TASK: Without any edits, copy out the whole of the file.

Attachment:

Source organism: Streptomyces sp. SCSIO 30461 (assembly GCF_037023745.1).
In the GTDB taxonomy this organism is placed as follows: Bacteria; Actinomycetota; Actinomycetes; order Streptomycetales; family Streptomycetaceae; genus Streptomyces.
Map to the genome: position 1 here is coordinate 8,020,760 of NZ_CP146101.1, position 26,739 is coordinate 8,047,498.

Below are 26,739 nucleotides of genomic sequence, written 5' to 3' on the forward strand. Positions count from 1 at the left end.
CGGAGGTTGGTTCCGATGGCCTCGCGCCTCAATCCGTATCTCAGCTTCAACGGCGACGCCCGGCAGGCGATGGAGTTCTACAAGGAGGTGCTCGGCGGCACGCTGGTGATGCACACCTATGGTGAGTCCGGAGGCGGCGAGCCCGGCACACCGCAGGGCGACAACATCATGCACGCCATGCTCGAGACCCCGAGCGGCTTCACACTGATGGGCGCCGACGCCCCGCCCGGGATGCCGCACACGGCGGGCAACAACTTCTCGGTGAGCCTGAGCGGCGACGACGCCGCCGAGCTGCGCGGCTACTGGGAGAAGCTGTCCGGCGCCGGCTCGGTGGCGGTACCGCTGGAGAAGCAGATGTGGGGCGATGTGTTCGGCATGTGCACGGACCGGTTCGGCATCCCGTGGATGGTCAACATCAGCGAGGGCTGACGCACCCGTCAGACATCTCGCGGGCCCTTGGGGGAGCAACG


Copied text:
Source organism: Streptomyces sp. SCSIO 30461 (assembly GCF_037023745.1).
In the GTDB taxonomy this organism is placed as follows: Bacteria; Actinomycetota; Actinomycetes; order Streptomycetales; family Streptomycetaceae; genus Streptomyces.
Map to the genome: position 1 here is coordinate 8,020,760 of NZ_CP146101.1, position 26,739 is coordinate 8,047,498.

Below are 26,739 nucleotides of genomic sequence, written 5' to 3' on the forward strand. Positions count from 1 at the left end.
CGGAGGTTGGTTCCGATGGCCTCGCGCCTCAATCCGTATCTCAGCTTCAACGGCGACGCCCGGCAGGCGATGGAGTTCTACAAGGAGGTGCTCGGCGGCACGCTGGTGATGCACACCTATGGTGAGTCCGGAGGCGGCGAGCCCGGCACACCGCAGGGCGACAACATCATGCACGCCATGCTCGAGACCCCGAGCGGCTTCACACTGATGGGCGCCGACGCCCCGCCCGGGATGCCGCACACGGCGGGCAACAACTTCTCGGTGAGCCTGAGCGGCGACGACGCCGCCGAGCTGCGCGGCTACTGGGAGAAGCTGTCCGGCGCCGGCTCGGTGGCGGTACCGCTGGAGAAGCAGATGTGGGGCGATGTGTTCGGCATGTGCACGGACCGGTTCGGCATCCCGTGGATGGTCAACATCAGCGAGGGCTGACGCACCCGTCAGACATCTCGCGGGCCCTTGGGGGAGCAACG